The Safety Institute of Australia has been investigating the development of a “core body of knowledge” for OHS in Australia for some years. Recently the institute released a discussion paper on the proposed accreditation idea for OH&S professionals. There is some similarity to moves in other countries such as the UK and to the situation in Canada. Regular contributor Col Finnie comments below:
“……after a read of [the SIA document I] got very confused. As far as I can see the accreditation thing seems to not paying any regard to the VET (vocational education) sector, and all the OH&S related quals. Before I make any comment on the proposed accreditation paper I thought I should look for some clarification from people who are more aware of the nitty gritty. To that end I posted a topic on the SIA Educators forum [members only]. But to reach a bigger audience I have provided a reproduction of the SIA member’s forum post here.
It’s part question, part observation of what seems to be an anomaly in the way the accreditation conversation seems to be heading. I’m keen to see what you people reckon. Reproduced post follows:
“G’day people. I’ve kept out of the debate on the body of knowledge and accreditation stuff. Partially that’s because I am in the long slow process of getting it all sorted from my end. Nearing getting the Cert IV Training and Assessment and then propose to rip in to collect an Advanced Diploma OH&S once the Cert IV is out the way. Once that’s all done I will be wanting to apply for CPMSIA membership (as an aside I consider, and I’m sure the punters would consider this grading as the most “solid” assurance I am competent in OH&S generalist stuff.)
But my core question, before I put time aside to respond to the latest discussion paper on “Proposal for program accreditation….”, is what the hell is going on?!
As far as I can see the discussion paper seems to be saying that the base level qualification for a generalist OH&S professional should be a graduate diploma. It says that despite the fact that the whole accreditation deal says it is taking into account the AQF. And clearly, the AQF now categorically nominates a diploma and advanced diploma as being appropriate for an OH&S advisor, with the later specifically referring to it being appropriate for a “senior consultant”.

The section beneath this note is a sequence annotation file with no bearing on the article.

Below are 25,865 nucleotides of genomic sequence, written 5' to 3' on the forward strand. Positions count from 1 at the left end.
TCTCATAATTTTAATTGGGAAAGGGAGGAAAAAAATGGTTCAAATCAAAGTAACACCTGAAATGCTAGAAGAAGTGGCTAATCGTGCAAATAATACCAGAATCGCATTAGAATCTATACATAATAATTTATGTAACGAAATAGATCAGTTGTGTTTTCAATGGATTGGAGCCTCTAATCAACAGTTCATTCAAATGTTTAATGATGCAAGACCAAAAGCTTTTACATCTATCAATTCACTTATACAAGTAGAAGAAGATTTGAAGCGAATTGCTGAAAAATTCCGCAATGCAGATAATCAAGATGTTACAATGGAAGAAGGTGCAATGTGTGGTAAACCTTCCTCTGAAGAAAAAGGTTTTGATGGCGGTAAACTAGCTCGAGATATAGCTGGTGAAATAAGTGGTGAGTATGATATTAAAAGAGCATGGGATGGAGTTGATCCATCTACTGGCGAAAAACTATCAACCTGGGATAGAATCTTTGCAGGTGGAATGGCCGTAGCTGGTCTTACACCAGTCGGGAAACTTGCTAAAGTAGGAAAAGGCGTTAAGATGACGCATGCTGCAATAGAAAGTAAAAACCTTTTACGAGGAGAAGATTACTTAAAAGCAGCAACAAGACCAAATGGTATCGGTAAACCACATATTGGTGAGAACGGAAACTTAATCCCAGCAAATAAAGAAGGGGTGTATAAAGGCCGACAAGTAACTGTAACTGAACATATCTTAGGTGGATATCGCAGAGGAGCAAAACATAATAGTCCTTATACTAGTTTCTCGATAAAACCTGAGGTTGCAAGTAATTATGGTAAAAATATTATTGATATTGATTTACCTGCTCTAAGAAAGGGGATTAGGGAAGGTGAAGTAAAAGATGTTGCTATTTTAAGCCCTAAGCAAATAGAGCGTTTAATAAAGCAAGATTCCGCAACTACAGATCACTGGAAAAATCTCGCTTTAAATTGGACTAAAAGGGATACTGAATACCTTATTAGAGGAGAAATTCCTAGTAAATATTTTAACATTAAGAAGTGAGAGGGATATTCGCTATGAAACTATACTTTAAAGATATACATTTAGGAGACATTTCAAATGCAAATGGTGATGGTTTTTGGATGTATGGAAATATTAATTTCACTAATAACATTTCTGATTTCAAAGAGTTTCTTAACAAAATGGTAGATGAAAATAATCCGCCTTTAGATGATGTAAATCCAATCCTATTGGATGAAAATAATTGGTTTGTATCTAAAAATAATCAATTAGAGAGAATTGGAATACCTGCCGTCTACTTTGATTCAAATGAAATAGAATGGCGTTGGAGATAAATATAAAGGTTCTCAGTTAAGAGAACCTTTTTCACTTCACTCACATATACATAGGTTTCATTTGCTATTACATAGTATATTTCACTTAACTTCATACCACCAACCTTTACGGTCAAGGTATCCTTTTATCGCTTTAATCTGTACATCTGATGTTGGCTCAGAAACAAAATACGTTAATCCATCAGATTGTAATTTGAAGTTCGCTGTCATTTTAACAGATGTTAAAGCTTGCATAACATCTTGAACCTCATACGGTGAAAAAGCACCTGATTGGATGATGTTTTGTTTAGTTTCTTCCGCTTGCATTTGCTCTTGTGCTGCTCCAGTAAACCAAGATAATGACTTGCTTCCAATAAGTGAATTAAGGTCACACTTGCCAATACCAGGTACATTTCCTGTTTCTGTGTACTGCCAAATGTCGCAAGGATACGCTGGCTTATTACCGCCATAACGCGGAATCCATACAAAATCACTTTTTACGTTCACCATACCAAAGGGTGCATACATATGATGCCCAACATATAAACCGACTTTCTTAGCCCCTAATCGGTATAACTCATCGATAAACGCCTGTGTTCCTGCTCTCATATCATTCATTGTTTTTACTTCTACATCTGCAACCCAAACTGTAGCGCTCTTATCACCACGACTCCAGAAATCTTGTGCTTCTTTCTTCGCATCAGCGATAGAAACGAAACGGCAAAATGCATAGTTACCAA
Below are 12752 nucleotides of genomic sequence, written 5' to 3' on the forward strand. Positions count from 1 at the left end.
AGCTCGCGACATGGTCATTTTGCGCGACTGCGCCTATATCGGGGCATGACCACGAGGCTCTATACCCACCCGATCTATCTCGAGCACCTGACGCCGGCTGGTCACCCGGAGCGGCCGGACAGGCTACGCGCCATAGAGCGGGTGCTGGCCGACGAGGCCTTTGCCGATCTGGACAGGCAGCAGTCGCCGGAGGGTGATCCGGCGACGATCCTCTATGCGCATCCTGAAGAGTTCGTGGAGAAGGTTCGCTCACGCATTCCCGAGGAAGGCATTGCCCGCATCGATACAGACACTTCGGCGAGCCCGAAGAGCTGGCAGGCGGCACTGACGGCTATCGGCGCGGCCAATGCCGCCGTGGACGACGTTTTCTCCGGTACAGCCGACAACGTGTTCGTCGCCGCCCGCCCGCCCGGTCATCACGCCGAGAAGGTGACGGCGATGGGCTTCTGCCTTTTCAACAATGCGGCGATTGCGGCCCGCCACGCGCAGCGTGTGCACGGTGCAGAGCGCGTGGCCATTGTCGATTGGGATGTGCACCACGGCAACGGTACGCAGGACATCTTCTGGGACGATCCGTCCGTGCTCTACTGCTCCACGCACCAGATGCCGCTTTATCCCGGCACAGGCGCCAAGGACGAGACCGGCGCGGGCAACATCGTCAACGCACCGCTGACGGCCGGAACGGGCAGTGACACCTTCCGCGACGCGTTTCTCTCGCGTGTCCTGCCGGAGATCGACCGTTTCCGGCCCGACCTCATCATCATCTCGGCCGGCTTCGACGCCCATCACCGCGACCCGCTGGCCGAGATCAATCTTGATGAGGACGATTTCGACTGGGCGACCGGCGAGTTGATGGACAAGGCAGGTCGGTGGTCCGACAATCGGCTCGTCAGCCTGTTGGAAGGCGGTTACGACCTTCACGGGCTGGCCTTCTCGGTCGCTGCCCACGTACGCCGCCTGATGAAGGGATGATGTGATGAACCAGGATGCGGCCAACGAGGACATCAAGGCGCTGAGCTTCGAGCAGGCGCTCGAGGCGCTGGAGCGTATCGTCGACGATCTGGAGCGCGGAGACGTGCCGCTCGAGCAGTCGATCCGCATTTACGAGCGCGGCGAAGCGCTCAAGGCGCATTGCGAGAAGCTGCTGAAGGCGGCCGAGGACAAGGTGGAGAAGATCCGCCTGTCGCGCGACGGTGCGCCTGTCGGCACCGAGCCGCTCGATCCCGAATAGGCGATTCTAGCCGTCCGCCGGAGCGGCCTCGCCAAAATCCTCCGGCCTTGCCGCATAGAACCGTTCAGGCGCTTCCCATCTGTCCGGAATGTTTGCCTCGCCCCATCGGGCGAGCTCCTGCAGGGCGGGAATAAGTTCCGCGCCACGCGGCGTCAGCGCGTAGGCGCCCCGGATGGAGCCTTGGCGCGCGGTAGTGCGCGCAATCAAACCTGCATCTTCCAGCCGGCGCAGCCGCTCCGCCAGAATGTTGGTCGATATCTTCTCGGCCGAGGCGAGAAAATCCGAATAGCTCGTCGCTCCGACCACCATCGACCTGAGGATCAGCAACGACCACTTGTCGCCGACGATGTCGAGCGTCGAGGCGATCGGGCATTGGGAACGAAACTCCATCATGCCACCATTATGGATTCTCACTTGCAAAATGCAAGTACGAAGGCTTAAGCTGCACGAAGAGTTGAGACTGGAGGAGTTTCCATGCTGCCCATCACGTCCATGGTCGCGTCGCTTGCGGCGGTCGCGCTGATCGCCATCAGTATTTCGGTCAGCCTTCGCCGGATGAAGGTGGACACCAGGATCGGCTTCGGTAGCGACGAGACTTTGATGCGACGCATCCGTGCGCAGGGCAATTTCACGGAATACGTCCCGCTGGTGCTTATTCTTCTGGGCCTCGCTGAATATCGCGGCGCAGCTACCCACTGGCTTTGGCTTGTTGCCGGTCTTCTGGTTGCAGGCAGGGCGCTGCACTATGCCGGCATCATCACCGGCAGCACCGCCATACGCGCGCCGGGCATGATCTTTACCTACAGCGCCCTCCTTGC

My confusion is additionally fed by the fact that OH&S regulatory agencies did a huge amount of work advising skills councils about what should be in training packages if OH&S is being included in those packages. That work is in the Safe Work Australia paper “Guidelines for integrating OHS into national industry training packages” published in 2008: this paper seems to be invisible in the discussion about the core body of knowledge stuff. Have I missed something? Is it the case that the VET qualifications are being treated, for all intents and purposes, as being “invisible” (despite employers having a reasonable amount of confidence in these quals)?
As a general observation, wouldn’t it be the case that if a graduate diploma was to be considered the “entry-level” qual for an OH&S professional, that a vast majority of OH&S regulatory agency inspectors would be considered underqualified to do their job? Please accept that I haven’t posted this in a cynical frame of mind: I am genuinely confused by the approach being used in the accreditation discussions.”